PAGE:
Expert comment: The INF and the future of arms control

By , October 24, 2018

intermediate range missile question marks illustration

The United States' withdrawal today (August 2, 2019) from the Intermediate-range Nuclear Forces Treaty (INF) has elicited criticism from many quarters, including from the leader who signed the landmark agreement on behalf of the Soviet Union in 1987. “Do they really not understand in Washington what this could lead to?” former General Secretary Mikhail Gorbachev told the Interfax news agency.

The INF required destruction of US and Soviet ground-launched ballistic and cruise missiles with ranges of between 500 and 5,500 kilometers, and their launchers and associated support structures and equipment; it was long considered central to the East-West arms control regime. In 2018, I asked a variety of global security experts for their views on the proposed US pullout, and what might be done to deal with intermediate-range nuclear weapons, if or when the United States ultimately left the INF. Their views are, most unfortunately, at least as relevant now that the INF lies in the dustbin of history as they were then.

mushroom cloud, hydrogen bomb

Can Trump abrogate the INF Treaty without Congress?

President Trump wants to withdraw the United States from the INF Treaty signed by presidents Reagan and Gorbachev in 1987. But can he do so without Congressional approval?
A Chinese DF-26 intermediate range missile and launcher.

We don’t have a missile gap in Asia. We have a diplomacy gap.

We have been down this Cold War road before. Eventually, we came to our senses and decided to build off-ramps in the form of treaties like INF. Why on Earth would we want to repeat the journey?

Arms control on the brink

Trump’s move to withdraw from the INF is an unnecessary and self-defeating own-goal (to use the soccer term) that together with the uncertain future of the 2010 New Strategic Arms Reduction Treaty (New START) has brought the US-Russia arms control framework to the brink of collapse.

Trump falls on sword for Putin’s treaty violation

Russia’s violation aside, Trump’s response—to pull out of the treaty—makes the United States needlessly complicit in its demise and frees Russia from both the responsibility and pressure to return to compliance.
A Russian flag flies next to the US embassy building in Moscow on October 22, 2018.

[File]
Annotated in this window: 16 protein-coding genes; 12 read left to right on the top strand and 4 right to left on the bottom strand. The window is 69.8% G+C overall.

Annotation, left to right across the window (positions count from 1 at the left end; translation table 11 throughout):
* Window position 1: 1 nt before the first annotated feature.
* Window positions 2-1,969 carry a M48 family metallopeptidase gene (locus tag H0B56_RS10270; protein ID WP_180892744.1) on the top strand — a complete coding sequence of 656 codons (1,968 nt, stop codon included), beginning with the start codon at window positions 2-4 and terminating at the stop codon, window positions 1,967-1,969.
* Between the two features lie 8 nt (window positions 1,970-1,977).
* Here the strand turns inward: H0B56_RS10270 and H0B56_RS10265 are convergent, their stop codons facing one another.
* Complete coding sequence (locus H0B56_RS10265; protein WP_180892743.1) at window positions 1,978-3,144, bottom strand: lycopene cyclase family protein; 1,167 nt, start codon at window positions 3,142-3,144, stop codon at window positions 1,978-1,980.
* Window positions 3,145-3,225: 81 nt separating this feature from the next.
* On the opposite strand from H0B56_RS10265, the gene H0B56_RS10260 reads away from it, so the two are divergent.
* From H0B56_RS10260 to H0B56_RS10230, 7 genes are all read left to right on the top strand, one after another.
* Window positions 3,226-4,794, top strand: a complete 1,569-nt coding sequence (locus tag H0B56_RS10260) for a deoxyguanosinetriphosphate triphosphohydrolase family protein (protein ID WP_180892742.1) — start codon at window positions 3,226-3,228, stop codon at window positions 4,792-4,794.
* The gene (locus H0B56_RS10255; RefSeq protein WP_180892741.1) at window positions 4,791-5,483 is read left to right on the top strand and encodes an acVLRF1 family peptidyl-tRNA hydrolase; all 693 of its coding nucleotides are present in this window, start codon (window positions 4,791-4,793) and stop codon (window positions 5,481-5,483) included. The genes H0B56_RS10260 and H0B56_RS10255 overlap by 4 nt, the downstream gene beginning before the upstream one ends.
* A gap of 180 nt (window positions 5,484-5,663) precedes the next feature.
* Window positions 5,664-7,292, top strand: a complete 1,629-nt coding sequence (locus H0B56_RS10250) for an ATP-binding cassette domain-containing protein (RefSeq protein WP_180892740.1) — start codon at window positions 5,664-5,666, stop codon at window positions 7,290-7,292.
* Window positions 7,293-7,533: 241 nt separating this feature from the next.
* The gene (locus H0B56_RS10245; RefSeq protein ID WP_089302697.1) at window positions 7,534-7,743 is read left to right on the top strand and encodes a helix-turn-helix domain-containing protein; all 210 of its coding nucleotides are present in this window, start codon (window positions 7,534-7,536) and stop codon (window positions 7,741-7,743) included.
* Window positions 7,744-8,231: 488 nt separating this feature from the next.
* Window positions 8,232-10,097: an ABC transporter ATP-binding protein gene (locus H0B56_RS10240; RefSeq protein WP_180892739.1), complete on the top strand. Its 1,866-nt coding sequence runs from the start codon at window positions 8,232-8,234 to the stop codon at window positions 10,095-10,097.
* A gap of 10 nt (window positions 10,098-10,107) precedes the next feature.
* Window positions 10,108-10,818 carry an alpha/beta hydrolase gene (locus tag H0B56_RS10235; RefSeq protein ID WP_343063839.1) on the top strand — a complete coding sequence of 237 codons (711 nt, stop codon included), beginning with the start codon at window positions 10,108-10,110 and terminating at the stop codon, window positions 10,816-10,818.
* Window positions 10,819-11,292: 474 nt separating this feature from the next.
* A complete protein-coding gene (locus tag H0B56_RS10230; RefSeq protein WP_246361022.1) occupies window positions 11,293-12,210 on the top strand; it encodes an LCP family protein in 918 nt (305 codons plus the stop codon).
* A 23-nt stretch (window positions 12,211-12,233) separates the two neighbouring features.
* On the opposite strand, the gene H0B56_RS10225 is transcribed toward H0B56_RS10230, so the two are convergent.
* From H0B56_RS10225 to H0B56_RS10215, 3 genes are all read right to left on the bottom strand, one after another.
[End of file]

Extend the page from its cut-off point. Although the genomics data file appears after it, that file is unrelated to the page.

Ideology over interest? Trump’s costly INF decision.

Former Secretary of State George Shultz has urged what seems obviously to be the wisest course on the INF agreement: “We should fix it, not kill it.” Unfortunately, it appears that the INF is in the hands of treaty killers.

Who lost the INF Treaty?

Russia is not the only one responsible. The Obama administration appears to have seriously mishandled the issue.
EU_and_NATO map

The hope in Europe

In Europe, the initial reaction by thinkers and governments to the decision by President Donald Trump to walk away from the INF Treaty did not fully sync with the initial deploring response from many policy pundits in Washington.
An anti-nuclear weapons protest march, Oxford, England, 1980. Photo credit: Kim Traynor

The INF Treaty and the crises of arms control

There may be more of a constituency than many imagine for the goal of a nuclear weapon free world.

A mix of impatience and uncreativity

The witches’ brew of Trumpian volatility—an impetus to “do something,” particularly before an election, to prove he is tough with the Russians—combined with senior officials who actively oppose international law is potent indeed.
NATO flag missiles

Europeans to the rescue?

Donald Trump’s announcement that the United States will withdraw from the INF treaty puts Europeans in a difficult spot. What should they do now?
President Ronald Reagan and Soviet General Secretary Gorbachev signing the INF Treaty in the East Room of the White House on December 8, 1987.

Why it could (but shouldn’t) be the end of the arms control era

Even before President Trump announced that he was pulling the United States from the INF agreement, the era of significant nuclear arms control agreements between the United States and Russia was in danger of ending. Such a development must be forestalled at all costs, because arms control efforts have over the last 50 years shown themselves to be remarkably effective.


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